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Swan 'may have died outside UK'

BBC | April 11 2006

A dead swan found in Fife which tested positive for the deadly H5N1 strain of bird flu may not have died in the UK, Whitehall sources have told the BBC.

The "working hypothesis" is the bird could have died in another country and been washed up on the Scottish coast.

Ministers are considering bringing in targets to regulate the time between reporting a dead bird and tests being completed, according to the sources.

No birds have tested positive for H5N1 since the swan was found last week.

Early test results suggested the swan found at Cellardyke had an almost identical virus to birds found in Germany.

The RSPB is hopeful that this, combined with the lack of any further cases, means the swan could be a "one-off".

The society's spokesman Andre Farrar said: "If this individual bird washed up from outside the UK... that does favour the theory that this is a one-off.

"It does build on the fact that we've seen no more positive results in the few days after the discovery of the first swan."

The H5N1 virus cannot pass easily from one person to another and therefore currently does not pose a large-scale threat to humans.

But experts fear the virus could gain this ability if it mutates. They say it could trigger a flu pandemic in its new form, potentially putting millions of human lives at risk.

Microbiologist Professor Hugh Pennington said it was "always a possibility" the bird was infected near the German island of Ruegen, which saw an outbreak of the disease last month.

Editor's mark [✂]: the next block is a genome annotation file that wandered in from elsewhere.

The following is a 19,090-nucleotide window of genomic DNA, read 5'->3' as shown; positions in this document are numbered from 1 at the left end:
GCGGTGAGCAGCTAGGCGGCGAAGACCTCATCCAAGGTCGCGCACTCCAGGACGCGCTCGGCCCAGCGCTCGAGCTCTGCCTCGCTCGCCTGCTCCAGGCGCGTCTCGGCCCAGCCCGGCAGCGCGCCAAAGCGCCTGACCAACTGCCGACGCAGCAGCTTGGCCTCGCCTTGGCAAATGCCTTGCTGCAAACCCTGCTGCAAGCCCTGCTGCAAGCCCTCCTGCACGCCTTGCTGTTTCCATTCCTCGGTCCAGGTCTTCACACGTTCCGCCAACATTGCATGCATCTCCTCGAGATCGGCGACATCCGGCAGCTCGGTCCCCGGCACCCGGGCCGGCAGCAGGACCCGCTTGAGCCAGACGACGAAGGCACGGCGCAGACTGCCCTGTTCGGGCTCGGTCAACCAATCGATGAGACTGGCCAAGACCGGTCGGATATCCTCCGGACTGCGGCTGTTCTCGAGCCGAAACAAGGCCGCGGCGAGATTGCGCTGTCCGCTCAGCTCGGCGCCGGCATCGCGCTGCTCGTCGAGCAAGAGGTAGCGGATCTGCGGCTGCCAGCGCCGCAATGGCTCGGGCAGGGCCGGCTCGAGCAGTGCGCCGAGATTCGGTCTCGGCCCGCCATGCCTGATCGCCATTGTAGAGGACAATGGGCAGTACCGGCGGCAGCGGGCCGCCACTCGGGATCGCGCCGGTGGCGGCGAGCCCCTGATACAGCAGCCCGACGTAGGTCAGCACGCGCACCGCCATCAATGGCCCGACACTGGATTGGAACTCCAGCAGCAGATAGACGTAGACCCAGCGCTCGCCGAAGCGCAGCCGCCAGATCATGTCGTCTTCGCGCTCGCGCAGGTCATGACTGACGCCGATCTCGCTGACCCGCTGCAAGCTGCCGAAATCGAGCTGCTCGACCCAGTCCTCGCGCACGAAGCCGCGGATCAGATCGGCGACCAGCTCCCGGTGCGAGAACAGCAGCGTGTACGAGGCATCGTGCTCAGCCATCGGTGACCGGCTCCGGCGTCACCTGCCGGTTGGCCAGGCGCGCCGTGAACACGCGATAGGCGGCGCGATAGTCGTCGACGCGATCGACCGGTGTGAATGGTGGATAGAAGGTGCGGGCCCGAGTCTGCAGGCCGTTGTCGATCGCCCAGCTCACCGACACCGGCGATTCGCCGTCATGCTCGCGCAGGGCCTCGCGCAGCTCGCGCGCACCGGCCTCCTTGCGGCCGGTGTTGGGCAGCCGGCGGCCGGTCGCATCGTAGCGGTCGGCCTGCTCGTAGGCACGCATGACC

"The optimists would like it to have been infected in Ruegen and then washed by currents to Britain," he told Radio 4's Today programme.

He said the pessimistic view was that the swan caught the virus locally, meaning birds would still have the disease but not been detected.

He added that bird flu would not be "a foot-and-mouth situation - the virus is not going to go on the rampage".

Experts are still testing birds found near Cellardyke, and a UK helpline has had thousands of reports of dead birds.

A six-mile (10km) surveillance zone and 1.8 mile (3km) protection zone in place around Cellardyke will remain for at least 30 days from the day the swan was found.

A wild bird risk area has also been established which includes 175 registered poultry premises, containing 3.1 million birds, 260,000 of which are free-range.

Over 8,000 calls have been made to the authorities in the last week by members of the public reporting dead birds.

Officials say 1,100 birds have been tested since February.


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